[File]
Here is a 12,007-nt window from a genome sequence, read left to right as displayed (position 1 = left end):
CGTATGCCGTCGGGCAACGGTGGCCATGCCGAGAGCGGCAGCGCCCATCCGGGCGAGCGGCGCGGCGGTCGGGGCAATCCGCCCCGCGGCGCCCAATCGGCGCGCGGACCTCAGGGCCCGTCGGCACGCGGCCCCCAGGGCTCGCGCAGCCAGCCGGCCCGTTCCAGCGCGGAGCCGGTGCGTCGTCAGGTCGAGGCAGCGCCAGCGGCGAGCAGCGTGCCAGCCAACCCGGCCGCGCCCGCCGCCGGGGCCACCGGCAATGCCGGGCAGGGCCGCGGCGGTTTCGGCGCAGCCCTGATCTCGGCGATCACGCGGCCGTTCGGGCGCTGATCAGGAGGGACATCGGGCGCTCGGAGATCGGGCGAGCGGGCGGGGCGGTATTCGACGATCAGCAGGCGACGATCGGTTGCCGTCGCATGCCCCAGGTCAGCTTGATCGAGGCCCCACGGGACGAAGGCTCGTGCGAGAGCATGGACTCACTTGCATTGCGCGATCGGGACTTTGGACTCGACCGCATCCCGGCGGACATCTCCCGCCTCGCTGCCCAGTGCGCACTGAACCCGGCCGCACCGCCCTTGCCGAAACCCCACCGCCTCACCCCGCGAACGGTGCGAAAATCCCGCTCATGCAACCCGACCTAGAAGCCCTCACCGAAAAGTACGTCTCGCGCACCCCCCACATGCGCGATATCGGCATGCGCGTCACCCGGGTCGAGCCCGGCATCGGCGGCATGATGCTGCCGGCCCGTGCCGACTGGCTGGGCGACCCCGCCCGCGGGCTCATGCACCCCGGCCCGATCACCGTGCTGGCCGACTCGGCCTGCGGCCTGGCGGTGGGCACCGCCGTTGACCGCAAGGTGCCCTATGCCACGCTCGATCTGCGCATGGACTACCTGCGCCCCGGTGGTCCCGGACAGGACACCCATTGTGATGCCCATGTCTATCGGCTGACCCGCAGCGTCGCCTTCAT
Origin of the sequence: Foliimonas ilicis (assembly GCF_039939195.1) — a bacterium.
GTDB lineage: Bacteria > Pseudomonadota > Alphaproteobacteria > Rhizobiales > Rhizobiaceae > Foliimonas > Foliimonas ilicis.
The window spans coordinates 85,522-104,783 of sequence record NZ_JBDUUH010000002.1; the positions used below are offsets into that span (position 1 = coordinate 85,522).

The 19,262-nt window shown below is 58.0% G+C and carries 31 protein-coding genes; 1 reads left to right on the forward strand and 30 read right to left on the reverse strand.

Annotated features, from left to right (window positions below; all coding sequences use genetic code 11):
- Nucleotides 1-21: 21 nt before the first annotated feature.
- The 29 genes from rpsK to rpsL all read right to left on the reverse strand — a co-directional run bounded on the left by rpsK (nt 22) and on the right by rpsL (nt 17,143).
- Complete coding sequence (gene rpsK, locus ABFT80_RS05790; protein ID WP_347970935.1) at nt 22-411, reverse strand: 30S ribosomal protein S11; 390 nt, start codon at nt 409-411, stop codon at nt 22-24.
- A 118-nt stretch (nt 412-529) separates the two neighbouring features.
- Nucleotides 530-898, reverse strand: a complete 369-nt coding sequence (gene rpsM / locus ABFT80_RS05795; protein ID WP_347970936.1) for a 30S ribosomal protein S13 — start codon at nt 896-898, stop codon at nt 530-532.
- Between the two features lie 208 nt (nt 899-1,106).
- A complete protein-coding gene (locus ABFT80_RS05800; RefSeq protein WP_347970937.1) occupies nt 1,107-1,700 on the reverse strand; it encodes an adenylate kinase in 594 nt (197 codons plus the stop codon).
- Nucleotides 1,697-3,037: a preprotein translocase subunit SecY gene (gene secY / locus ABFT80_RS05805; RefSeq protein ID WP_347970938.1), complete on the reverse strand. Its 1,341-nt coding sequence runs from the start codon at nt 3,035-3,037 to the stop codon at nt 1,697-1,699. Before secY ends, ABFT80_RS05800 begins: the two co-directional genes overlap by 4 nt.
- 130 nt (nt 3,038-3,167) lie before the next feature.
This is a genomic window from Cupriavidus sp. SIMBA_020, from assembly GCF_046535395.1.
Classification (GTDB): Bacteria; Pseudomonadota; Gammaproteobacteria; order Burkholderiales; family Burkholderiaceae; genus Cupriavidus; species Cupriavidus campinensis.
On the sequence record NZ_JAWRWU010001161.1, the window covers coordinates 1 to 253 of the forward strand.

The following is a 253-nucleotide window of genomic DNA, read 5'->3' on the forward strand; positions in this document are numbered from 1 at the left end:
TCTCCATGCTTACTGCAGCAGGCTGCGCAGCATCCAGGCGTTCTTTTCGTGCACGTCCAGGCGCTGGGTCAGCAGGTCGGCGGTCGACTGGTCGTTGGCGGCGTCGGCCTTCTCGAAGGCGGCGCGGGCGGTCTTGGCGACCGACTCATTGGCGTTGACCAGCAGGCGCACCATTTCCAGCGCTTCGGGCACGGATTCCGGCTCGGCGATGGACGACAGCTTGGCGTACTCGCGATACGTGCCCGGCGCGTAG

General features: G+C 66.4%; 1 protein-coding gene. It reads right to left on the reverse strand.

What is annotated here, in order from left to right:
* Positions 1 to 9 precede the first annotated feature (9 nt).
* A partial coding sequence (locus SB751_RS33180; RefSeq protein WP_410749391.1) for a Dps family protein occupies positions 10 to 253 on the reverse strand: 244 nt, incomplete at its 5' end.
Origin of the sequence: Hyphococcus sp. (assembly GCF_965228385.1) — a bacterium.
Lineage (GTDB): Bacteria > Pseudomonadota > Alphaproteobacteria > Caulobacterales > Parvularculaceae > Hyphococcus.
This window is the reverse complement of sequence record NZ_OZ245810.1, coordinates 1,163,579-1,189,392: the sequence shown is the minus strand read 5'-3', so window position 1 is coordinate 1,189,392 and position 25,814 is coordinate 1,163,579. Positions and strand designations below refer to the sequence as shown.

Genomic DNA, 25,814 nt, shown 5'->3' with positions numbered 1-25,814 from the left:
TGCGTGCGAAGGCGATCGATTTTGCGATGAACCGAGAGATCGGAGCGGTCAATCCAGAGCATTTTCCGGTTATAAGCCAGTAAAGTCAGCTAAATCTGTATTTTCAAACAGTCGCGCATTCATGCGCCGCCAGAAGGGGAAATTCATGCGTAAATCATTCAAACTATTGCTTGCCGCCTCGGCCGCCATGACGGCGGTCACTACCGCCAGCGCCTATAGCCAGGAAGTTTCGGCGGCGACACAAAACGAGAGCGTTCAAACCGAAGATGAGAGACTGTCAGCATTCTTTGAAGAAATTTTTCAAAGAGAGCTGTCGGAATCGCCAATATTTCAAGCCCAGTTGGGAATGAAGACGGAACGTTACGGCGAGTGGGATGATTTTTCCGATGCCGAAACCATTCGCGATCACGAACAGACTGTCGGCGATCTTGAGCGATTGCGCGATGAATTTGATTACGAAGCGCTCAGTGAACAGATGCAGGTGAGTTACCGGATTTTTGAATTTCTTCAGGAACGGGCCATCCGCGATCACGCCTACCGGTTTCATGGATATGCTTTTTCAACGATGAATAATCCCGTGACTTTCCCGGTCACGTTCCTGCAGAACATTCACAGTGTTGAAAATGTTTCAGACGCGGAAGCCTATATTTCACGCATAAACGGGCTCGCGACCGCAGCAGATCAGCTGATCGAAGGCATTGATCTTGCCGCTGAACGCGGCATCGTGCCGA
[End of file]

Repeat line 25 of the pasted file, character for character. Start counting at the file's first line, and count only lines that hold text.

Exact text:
* A partial coding sequence (locus SB751_RS33180; RefSeq protein WP_410749391.1) for a Dps family protein occupies positions 10 to 253 on the reverse strand: 244 nt, incomplete at its 5' end.